The global surge in humanitarian emergencies related to violent conflict, including looming famines in northeast Nigeria, Somalia, South Sudan and Yemen, are on the agenda of world leaders meeting at the United Nations General Assembly this week. With 20 million people across four countries on the brink of starvation, leaders should use their gathering to mobilize funding and press for immediate access to deliver humanitarian aid. But today’s crises will only escalate and multiply without equal attention to reducing the underlying risks of recurrent conflicts and droughts in the Horn of Africa and the Sahel regions.
Governments in these regions are taking matters into their own hands, and demonstrating that a more proactive approach can work. Following a severe drought in 2011-2012, Kenya launched and heavily invested in a national strategy to end drought emergencies. Despite facing another prolonged drought and increasing food insecurity now, Kenya’s efforts paid off, as fewer households need emergency relief.
The African Union also established the African Risk Capacity, a pool of funding designed to help states reduce the damaging impacts of severe weather events. These types of investments in resilience are an opportunity for donors, and it is crucial for more of them to get on board.
Aid agencies are adapting their activities in these regions to reduce the risks of both weather disasters and conflicts. Through a collaboration with the Rockefeller Foundation and Sweden, for example, the U.S. Agency for International Development is investing in innovative approaches to support communities and households in better managing future shocks, and to better measure the impact of interventions. Programs on community peacebuilding and countering violent extremism are building the capabilities needed to prevent violence.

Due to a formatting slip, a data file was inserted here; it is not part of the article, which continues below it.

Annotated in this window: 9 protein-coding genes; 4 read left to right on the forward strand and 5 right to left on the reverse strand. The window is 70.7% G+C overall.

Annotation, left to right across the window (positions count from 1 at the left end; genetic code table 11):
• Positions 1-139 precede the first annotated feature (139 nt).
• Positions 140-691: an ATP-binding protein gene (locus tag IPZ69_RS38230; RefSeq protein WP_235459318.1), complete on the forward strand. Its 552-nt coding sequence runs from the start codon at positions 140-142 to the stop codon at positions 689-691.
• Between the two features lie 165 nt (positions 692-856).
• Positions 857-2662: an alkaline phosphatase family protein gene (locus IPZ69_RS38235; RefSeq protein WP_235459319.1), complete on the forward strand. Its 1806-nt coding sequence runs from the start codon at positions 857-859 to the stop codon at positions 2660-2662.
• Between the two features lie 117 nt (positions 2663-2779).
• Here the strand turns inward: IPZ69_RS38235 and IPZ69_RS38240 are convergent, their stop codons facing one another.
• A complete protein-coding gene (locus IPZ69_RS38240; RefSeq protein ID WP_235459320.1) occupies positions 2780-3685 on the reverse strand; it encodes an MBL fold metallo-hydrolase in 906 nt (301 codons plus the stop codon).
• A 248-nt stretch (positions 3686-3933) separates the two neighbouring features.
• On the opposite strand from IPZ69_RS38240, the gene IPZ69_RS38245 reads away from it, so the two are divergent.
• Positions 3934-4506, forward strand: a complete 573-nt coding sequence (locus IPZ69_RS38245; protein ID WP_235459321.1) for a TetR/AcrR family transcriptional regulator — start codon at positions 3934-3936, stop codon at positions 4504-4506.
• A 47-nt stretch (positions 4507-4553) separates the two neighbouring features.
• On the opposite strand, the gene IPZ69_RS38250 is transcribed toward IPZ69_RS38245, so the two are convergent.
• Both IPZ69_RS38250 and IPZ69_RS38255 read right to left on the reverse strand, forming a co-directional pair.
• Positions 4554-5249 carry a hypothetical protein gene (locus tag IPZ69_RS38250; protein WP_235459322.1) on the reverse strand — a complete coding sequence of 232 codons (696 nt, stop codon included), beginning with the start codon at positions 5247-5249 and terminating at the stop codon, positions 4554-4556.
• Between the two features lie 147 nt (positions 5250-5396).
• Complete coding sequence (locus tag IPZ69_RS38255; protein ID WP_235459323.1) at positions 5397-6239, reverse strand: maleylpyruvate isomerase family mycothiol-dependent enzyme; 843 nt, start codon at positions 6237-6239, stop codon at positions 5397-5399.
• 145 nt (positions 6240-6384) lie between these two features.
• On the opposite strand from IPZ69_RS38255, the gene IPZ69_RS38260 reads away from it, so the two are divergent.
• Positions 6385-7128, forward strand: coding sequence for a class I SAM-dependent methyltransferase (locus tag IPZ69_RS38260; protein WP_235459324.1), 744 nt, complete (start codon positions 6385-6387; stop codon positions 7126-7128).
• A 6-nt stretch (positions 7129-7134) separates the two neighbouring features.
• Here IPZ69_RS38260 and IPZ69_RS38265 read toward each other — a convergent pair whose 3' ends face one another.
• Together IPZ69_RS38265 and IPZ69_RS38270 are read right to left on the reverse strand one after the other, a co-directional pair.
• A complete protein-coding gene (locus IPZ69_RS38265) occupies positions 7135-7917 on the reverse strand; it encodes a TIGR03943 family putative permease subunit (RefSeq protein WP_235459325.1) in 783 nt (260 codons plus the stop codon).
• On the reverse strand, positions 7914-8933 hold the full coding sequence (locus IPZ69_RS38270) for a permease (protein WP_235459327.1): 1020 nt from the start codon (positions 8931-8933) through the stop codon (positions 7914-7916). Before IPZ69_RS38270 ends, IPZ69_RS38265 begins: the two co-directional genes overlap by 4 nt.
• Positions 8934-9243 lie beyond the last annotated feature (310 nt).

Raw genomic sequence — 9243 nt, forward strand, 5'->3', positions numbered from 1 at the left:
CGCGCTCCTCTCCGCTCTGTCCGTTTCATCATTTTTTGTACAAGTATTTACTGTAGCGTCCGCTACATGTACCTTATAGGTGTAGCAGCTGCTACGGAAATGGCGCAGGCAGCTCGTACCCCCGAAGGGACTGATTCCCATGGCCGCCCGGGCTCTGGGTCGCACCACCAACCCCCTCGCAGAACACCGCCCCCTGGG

But in too many countries in these regions, risk-mitigation programs and initiatives are not aligned with broader country priorities. Program objectives tend to remain confined to small technical offices in aid agencies, lacking buy-in from critical local and international players in diplomacy, defense and even other development organizations. In complex emergencies where violent extremism is a challenge, donors and resource-strapped governments too often prioritize security assistance for counterterrorism at the expense of investments in food security or health, fueling the grievances that motivate support for extremists.
Development programs are subject to short budget cycles that make it difficult to achieve measurable impact. Piecemeal investments also create a coordination challenge for poor states and regions. In the Sahel region alone, there are 16 international and regional strategies, in addition to donors’ bilateral country programs. All are focused at least in part on mitigating risks of future droughts, violent extremism and conflict.
Leaders could use their meeting at the General Assembly session this year to catalyze a better approach. At the 2016 World Humanitarian Summit, they pledged to nurture the ability of countries to prevent conflict, address its root causes to reduce fragility, and increase resilience to drought emergencies. Their gathering this week is an opportunity to translate these pledges into actions. Leaders could do so by launching strategic, whole-of-government partnerships with vulnerable countries or regions.
Across the Sahel and the Horn, conflict, drought and food insecurity tend to be closely linked.
An important component of effective international partnerships in fragile states and regions is a shared assessment of the vulnerabilities that put countries at risk of complex emergencies. Each country and regional situation is unique, but across the Sahel and the Horn, conflict, drought and food insecurity tend to be closely linked. Clear recognition of these connections is the first step to effective action, and the U.N. Security Council’s acknowledgment last month that conflict lies at the center of today’s famines can encourage strategic partnerships to mitigate future risks.
In each of the four countries threatened by famine, unresolved wars have festered for years, culminating not only in the millions now on the brink of starvation but also massive population displacements. Around the world, a similar pattern emerges. Over 100 million people need emergency assistance to survive, and nearly all of these needs are driven at least in part by armed conflicts.
Food Shortages and Armed Conflict
People living in conflict-affected states are up to three times more likely to be undernourished than those living in stable countries with similar levels of income. And countries with high rates of both food shortages and armed conflict are substantially more likely to be the source of refugee flight to other countries.